Judicial interpretation of lèse-majesté offenses seems to vary according to interpretations by different courts, making convictions arbitrary and sometimes going beyond what is stipulated in the law. In September, the Bangkok South Criminal Court sentenced Jatuporn Sae-Ung to three years in prison on lèse-majesté charges for wearing a Thai national dress at a democracy protest in a context that authorities claimed was done to mock Queen Suthida.
The momentum of the youth-led democracy uprising, widely known for its iconic three-finger salute, was seriously disrupted by the government’s criminal prosecutions, violent crackdowns, and pervasive surveillance and harassment of protesters. Democracy protests briefly returned to the street in October in response to the Constitutional Court’s ruling on September 30 that permitted Prime Minister Prayut to remain in office, after opposition parties submitted a petition challenging that he had stayed longer as prime minister than the eight years allowed by the constitution.
Torture and Enforced Disappearances
On August 24, the House of Representatives approved and passed the Prevention and Suppression of Torture and Enforced Disappearance Bill. The law will become effective 120 days after the government announcement in the royal gazette on October 24.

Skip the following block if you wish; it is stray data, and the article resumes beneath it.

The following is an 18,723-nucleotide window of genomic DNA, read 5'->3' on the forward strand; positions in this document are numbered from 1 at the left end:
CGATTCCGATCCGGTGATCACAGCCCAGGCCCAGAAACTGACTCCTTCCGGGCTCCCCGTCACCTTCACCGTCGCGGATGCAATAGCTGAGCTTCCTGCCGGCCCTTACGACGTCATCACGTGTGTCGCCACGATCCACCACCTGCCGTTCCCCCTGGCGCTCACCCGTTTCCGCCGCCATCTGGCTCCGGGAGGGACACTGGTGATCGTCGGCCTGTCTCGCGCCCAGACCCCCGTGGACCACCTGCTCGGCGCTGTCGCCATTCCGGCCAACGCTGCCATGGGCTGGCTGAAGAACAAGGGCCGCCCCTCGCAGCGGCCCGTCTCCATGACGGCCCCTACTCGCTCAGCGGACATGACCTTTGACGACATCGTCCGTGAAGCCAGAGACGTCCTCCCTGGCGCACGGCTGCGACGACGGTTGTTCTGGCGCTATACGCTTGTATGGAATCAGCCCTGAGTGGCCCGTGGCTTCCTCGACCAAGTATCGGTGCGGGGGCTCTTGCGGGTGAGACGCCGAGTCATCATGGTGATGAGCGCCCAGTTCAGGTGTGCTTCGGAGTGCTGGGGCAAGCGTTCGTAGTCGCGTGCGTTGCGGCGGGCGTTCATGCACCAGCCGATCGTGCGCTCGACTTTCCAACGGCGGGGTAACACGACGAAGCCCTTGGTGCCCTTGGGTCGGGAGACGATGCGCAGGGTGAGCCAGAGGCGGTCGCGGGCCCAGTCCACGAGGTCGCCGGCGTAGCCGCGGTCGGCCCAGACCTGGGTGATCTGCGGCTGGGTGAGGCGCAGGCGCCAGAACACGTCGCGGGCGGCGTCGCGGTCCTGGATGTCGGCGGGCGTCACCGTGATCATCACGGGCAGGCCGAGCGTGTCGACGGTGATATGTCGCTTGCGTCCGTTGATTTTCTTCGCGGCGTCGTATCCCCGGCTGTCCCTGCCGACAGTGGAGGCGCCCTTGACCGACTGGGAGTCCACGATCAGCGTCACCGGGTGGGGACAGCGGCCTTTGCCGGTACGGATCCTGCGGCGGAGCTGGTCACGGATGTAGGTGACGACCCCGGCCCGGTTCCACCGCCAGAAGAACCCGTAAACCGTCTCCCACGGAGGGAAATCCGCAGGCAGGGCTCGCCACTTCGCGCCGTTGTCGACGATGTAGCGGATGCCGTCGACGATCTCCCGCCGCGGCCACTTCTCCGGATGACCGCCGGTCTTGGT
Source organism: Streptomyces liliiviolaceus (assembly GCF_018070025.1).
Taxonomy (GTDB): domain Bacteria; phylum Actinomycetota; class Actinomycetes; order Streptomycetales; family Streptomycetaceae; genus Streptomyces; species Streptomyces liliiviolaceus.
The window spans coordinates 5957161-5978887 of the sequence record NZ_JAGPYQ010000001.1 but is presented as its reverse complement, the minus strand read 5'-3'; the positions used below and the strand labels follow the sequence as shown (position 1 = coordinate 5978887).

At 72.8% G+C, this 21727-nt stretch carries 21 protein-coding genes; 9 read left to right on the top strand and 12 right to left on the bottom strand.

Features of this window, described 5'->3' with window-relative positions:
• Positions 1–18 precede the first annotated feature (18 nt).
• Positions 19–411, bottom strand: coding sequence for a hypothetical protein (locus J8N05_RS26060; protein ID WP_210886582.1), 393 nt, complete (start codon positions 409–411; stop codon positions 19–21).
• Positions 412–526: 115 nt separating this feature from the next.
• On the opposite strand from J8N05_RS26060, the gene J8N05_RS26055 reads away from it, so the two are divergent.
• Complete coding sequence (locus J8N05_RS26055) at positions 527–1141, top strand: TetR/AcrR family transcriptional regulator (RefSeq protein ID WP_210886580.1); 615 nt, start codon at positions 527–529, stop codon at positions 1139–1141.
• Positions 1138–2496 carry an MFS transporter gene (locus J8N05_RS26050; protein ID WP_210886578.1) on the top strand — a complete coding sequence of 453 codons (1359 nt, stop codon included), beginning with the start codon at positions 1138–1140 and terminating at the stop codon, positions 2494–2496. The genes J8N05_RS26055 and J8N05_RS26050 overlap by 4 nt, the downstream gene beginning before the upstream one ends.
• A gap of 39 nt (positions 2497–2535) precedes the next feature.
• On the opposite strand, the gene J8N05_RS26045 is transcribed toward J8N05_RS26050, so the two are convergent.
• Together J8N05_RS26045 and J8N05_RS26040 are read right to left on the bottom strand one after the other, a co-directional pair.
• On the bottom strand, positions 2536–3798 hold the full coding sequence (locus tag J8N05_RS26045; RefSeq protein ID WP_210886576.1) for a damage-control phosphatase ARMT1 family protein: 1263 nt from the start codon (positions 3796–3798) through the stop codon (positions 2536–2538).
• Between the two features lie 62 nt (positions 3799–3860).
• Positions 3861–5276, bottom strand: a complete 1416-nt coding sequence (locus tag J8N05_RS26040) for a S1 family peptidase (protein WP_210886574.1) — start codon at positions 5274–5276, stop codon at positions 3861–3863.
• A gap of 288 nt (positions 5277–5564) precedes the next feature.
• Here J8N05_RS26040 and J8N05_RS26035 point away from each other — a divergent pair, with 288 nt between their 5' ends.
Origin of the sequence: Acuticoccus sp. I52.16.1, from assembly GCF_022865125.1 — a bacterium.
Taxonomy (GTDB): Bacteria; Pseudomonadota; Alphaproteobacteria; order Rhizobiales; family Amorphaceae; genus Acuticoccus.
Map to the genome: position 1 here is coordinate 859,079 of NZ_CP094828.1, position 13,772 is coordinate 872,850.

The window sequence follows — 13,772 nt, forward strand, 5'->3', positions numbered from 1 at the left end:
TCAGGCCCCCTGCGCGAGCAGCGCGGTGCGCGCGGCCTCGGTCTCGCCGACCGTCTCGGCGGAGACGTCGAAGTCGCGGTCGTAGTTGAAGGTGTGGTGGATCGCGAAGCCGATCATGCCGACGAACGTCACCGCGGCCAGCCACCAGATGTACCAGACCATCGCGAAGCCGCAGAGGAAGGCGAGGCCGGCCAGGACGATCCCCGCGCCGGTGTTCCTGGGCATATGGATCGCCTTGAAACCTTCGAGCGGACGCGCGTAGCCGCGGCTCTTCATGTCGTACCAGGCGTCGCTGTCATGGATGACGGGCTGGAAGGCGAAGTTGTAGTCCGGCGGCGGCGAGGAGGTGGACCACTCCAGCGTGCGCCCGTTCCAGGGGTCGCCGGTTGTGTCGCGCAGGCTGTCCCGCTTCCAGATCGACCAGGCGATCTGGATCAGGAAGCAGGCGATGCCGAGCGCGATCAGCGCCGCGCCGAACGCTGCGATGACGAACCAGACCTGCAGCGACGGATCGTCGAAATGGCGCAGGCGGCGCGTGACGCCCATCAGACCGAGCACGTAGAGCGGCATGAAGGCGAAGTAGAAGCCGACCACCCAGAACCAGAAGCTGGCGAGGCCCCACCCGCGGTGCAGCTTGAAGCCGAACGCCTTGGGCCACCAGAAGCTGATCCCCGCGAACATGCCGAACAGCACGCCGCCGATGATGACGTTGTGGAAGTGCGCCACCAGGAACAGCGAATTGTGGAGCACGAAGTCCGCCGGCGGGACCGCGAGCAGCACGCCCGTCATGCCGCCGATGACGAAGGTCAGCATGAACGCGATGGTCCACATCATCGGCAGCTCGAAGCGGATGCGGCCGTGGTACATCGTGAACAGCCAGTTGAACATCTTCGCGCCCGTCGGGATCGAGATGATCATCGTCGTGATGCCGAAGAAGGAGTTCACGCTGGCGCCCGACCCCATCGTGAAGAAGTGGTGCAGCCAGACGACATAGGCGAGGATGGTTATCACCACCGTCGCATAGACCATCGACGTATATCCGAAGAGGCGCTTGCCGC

Torture and enforced disappearance have long been problems in Thailand. Most reported cases have not been resolved, and hardly anyone has been punished.
Human Rights Watch documented numerous cases related to counterinsurgency operations in Thailand’s southern border provinces, in which police and military personnel tortured ethnic Malay Muslims in custody. There are also credible reports of torture being used as a form of punishment of military conscripts. During the five years of military rule after the 2014 coup, many people taken into incommunicado military custody alleged that they were tortured or otherwise ill-treated while being detained and interrogated by soldiers.
In addition, police and military units often carried out anti-drug operations without effective safeguards against torture and other abuses. In August 2021, police officers tortured to death a suspected drug trafficker in Nakhon Sawan province. Authorities arrested the commanding officer and six of his subordinates. In June, the Central Criminal Court for Corruption and Misconduct Cases sentenced them to death (later reduced to life imprisonment) on murder charges.
In August, the Attorney General’s Office indicted four park officials accused of abducting and murdering ethnic Karen activist Porlajee “Billy” Rakchongcharoen in April 2014. The charges include illegal confinement, premeditated murder, and concealing the victim’s body.